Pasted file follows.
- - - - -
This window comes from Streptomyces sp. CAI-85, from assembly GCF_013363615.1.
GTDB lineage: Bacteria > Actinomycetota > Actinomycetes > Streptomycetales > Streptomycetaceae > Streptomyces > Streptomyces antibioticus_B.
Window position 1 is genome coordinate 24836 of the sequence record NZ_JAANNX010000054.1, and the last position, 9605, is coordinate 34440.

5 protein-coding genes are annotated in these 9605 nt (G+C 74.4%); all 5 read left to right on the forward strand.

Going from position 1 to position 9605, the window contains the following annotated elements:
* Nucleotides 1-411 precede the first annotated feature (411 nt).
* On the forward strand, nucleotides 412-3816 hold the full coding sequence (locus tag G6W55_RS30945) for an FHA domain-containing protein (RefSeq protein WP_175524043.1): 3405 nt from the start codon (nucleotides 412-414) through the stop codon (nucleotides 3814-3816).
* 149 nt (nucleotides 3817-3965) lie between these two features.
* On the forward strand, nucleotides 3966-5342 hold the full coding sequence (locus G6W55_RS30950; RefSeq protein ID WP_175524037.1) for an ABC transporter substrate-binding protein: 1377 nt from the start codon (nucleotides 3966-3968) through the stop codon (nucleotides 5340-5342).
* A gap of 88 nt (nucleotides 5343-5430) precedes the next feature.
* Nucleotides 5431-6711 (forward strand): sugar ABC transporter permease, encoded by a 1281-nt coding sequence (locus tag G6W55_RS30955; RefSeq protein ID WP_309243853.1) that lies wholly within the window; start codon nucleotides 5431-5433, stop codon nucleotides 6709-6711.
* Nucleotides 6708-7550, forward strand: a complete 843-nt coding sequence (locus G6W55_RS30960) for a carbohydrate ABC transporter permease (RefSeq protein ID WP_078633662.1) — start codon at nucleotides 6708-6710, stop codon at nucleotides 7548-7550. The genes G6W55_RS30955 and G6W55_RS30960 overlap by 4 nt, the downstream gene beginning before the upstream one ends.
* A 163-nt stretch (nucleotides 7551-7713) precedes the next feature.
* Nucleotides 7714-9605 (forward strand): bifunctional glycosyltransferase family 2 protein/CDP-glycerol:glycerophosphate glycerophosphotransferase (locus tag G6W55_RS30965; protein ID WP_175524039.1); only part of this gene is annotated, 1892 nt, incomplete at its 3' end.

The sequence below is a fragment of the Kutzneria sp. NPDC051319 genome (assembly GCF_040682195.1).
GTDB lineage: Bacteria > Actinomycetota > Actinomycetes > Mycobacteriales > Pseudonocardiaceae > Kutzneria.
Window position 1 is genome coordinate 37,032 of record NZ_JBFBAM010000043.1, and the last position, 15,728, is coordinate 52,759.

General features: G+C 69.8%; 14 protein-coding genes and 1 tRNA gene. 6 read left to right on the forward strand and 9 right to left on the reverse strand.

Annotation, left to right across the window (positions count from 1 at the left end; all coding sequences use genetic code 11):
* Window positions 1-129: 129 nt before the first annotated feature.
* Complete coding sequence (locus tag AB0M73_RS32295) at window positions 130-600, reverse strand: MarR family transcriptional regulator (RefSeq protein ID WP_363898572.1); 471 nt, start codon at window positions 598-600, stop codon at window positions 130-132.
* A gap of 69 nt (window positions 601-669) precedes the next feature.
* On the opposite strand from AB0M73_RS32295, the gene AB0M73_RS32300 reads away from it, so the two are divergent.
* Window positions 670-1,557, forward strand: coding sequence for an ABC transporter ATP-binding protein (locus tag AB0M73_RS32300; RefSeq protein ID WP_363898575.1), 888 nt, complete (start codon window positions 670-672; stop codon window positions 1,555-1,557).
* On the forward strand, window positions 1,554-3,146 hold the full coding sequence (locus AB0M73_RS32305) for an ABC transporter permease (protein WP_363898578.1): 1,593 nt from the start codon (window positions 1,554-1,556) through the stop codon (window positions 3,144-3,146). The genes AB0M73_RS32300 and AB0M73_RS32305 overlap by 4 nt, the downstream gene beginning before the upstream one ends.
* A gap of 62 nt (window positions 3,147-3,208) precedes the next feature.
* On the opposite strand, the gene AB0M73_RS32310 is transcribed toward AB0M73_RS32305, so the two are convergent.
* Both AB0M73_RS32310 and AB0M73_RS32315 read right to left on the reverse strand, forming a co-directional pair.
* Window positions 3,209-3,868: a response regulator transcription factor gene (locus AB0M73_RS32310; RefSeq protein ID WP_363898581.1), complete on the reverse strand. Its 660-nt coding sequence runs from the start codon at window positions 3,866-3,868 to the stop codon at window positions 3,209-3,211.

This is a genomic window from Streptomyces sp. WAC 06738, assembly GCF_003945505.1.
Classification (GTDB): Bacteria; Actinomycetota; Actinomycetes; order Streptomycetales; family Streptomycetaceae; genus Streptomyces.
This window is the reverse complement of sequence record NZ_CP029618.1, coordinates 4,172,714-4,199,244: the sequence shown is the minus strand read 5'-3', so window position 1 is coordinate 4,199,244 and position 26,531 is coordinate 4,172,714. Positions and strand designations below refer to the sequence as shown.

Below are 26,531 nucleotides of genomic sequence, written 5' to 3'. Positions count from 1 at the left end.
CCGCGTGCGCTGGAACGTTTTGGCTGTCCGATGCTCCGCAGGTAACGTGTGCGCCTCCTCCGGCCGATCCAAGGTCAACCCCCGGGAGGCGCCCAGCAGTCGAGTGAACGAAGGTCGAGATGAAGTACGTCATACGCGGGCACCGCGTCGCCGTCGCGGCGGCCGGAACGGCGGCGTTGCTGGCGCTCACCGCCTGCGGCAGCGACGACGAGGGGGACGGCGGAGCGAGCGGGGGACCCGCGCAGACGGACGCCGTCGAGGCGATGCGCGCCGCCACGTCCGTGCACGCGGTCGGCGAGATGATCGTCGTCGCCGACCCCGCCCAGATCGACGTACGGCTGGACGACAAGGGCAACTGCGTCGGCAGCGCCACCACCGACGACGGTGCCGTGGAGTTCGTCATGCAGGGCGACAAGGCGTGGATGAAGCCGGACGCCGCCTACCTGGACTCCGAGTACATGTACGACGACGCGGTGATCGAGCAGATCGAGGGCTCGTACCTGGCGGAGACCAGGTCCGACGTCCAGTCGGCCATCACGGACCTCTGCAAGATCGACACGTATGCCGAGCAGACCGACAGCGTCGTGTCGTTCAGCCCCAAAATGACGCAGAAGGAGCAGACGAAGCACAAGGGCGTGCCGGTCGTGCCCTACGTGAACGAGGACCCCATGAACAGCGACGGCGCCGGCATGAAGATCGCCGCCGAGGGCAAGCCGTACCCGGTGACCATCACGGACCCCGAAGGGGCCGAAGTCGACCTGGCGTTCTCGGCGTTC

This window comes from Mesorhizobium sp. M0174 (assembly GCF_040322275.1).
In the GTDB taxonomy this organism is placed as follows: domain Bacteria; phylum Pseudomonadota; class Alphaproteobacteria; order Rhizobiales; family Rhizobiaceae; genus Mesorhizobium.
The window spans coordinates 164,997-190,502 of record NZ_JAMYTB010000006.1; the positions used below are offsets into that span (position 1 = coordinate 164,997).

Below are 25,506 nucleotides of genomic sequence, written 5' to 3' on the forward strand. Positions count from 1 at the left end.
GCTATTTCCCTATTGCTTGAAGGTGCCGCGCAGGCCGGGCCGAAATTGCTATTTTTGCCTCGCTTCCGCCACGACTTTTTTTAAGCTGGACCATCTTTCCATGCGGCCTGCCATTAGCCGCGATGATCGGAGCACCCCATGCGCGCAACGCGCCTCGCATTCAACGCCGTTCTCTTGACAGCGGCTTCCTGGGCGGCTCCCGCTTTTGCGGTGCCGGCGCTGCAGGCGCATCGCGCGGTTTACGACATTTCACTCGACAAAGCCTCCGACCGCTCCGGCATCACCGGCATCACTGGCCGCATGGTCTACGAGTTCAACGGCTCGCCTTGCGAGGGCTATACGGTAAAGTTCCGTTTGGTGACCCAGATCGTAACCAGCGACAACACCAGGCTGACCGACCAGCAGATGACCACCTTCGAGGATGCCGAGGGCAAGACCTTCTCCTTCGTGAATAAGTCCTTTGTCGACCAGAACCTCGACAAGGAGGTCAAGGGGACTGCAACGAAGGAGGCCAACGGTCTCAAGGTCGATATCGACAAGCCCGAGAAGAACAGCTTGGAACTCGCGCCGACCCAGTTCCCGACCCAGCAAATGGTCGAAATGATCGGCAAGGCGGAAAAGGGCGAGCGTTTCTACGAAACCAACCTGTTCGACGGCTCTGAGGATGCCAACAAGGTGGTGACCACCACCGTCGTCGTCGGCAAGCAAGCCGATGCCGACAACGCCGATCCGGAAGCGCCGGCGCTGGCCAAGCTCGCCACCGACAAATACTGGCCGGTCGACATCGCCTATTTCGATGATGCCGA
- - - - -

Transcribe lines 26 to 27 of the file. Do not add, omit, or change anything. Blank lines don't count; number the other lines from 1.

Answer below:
* A gap of 62 nt (window positions 3,147-3,208) precedes the next feature.
* On the opposite strand, the gene AB0M73_RS32310 is transcribed toward AB0M73_RS32305, so the two are convergent.